Today is known as Transfiguration Sunday in the life of the Church. It is a day when we reflect on this unique moment of transfiguration in the life of Jesus, and it’s implications for us. It is an unusual story recorded in the Gospels – one that sounds oddly strange to our ears. Let’s face it, while over time we might experience a transformation of someone we know, it’s not every day that we see someone’s face miraculously change in a moment and their clothes become dazzling white right before our eyes. So what is happening in this story of transfiguration? And what does it mean for us as we seek to respond to the question that has become Pullen’s mantra, “What does God require of us?”
Trans-figuration literally means “change,” “figure or form.” It is, in a spiritual sense, that moment when humanity meets God: it is that meeting place of the ordinary and the sacred. We read in Luke’s story of the transfiguration that Jesus’ appearance changed miraculously. This carpenter’s son, this man from Galilee, this teacher, this Rabbi became something else. The Gospels begin with an introduction of Jesus, and throughout the Gospels, little by little, piece by piece, parable by parable, miracle by miracle, we get a more complete picture of who Jesus is. There are hints being dropped all along the way about who he is and what he is about. And this day, on a mountaintop, God once again lifts the veil of our understanding and we see yet another aspect of who Jesus is.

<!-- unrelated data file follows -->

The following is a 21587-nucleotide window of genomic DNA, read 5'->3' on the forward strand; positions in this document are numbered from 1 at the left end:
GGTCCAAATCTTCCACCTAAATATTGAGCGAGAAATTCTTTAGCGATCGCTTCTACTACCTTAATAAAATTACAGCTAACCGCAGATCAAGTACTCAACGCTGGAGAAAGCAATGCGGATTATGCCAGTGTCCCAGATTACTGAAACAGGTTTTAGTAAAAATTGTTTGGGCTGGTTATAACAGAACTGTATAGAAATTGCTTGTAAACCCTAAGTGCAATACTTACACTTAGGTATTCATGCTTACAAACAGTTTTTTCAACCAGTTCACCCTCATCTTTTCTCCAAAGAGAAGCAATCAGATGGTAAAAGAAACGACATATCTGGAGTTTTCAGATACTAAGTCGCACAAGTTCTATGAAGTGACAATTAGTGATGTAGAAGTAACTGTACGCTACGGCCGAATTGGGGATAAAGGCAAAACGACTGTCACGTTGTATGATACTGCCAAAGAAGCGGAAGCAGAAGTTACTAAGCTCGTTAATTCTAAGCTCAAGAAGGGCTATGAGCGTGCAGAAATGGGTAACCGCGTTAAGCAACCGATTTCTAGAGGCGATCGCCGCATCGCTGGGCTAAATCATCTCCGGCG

This mountaintop meeting is full of theological significance, depicting Jesus as the fulfillment of both Moses – representing the law – and Elijah – representing the prophets. You may remember that Moses and Elijah also had their mountaintop moments. Moses went up the mountain to meet with God where he hid in the cleft of the rock as God passed by. Elijah went up on the mountain hoping to have the same kind of experience that Moses had, but he discovered that God was in the sound of gentle silence. Now Jesus too is having his mountaintop moment with God and there on the mountain as he prayed, Luke tells us that he is transfigured. What does it mean – transfiguration – this moment of being transfigured?